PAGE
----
Space: the final frontier. Few have been there, but many have written songs about its mystery. Our burden of living restricted to the ground has inspired generations to reach for the sky and beyond. The space rock scene evolved from the underground jazz clubs into the mainstream, with bands like Pink Floyd and Yes and artists like David Bowie and Elton John writing celestial lyrics and melodies. Using group collaboration to write new music, Groovatron’s creative outlet has expanded from its humble beginnings in Hammond, Ind., to beyond our planet’s atmosphere.
Groovatron’s newest studio release, called In The Machine pays respect to those who pioneered space jams before them, while also fusing heavy jazz influence into their expansive compositions. A quick glance at the track list on the back of the album will clue you into the spaceyness of this album. The first track, “Star Biscuit” sounds like a journey through the outer realms of the imagination of a movie character on the run. The hi-hats keep a steady tempo on top of a funked out synth-bass. A great sax riff comes and goes, alternating with tense keyboard chords that provide the song’s great tension.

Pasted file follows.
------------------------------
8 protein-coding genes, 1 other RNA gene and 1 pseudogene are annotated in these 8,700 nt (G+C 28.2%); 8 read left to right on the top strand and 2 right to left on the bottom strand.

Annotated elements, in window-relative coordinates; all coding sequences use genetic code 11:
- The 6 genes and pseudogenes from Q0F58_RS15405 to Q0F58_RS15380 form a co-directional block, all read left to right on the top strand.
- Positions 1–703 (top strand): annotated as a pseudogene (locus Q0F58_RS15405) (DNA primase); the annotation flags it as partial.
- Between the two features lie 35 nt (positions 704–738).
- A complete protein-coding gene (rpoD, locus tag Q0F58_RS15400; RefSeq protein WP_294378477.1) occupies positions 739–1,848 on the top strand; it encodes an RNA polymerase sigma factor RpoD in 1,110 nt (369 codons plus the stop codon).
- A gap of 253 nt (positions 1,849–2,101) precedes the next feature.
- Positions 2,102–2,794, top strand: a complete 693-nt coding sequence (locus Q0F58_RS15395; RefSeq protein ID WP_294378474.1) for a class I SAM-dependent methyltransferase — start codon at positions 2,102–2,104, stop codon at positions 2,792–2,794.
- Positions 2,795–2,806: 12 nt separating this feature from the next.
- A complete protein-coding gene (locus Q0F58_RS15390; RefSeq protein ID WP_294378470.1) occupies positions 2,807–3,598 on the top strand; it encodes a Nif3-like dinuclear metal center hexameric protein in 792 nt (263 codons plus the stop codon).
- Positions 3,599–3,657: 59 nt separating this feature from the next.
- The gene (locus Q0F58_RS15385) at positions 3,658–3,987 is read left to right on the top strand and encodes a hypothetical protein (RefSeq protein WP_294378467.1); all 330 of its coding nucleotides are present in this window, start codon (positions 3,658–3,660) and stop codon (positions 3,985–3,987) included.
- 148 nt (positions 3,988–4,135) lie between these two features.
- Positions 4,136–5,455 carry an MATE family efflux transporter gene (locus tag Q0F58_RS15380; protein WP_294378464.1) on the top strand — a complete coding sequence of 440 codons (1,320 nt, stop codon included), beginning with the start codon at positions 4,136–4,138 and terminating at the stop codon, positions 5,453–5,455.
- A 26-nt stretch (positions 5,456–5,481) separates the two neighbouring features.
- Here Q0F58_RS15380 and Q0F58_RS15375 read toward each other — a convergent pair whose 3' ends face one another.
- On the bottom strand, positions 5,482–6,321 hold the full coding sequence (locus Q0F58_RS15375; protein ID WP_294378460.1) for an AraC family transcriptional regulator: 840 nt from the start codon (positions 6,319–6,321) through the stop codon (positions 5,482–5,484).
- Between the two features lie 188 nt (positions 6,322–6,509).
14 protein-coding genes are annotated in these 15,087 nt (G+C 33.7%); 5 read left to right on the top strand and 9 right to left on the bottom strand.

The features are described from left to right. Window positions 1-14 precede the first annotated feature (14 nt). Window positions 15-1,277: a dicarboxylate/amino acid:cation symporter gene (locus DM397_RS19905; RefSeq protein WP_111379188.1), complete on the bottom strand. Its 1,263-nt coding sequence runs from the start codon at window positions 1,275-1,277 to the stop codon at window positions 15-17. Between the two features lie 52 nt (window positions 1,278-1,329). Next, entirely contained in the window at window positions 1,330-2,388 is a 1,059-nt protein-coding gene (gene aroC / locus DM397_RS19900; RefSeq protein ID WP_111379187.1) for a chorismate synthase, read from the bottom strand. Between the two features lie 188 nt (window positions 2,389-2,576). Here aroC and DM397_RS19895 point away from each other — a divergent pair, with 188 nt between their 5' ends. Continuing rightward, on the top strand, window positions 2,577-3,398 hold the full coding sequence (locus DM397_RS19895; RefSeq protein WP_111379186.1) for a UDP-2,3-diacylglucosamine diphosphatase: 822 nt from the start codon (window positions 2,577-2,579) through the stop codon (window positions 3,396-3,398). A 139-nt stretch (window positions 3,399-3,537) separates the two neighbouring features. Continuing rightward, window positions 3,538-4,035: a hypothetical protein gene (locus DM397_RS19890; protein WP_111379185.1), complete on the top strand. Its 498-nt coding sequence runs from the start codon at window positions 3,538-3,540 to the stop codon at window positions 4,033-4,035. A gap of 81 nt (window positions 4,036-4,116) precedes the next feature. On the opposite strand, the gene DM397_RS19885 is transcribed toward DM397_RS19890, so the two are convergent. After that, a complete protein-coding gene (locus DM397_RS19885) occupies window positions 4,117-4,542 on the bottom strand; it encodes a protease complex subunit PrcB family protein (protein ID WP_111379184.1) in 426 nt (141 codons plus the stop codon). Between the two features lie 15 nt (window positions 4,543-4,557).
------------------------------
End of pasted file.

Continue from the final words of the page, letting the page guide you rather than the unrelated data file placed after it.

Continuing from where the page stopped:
The bass, sax and guitar groove in the second track “Seizures Salad” kick hard for the first couple of minutes, until they break away into a soft, but up-tempo section with a galloping bass line. Finally, it builds into its instrumental refrain with a crescendo and a dramatic pause. My favorite sax part in the whole album is in the intro to “17 X’s” as it’s set over flowing guitar chords, which stay right in the bluesy groove. This song almost reminds me of a song off the Blues Brothers soundtrack, except that it’s in an odd time signature and really breaks down into a crazy culmination of congas and chromatic diddies.
The last track of the album, called “The New Mash Tater Controversy”, might be a song to check out fresh out of the cellophane. “Controversy” starts off with a great syncopated full band refrain that slowly evolves into this great marimba solo in the middle. Although it remains unclear whether it’s synthesized or not, either way, it is funky as hell. It’s another song on this album that fits the trend of being straight out of one of the most intense moments of a movie soundtrack. All of these songs have a great sense of urgency to them that really make the listener become enveloped in their sounds.
Overall, the entire album is a great listen for anyone who has an interest in progressive and fusion type musical genres. Groovatron uses a lot of great sounds on this release, ranging from electronic drums and synths to Stratocasters and saxophones. They do an amazing job to not make it sound cluttered or rushed, as every song takes on its own quirky character. Look for this Midwestern jam band to come on strong in 2008.
Make sure to check out Groovatron when they come to Canopy Club, Friday, April 25, with special guests Zmick. It should be a hell of a show!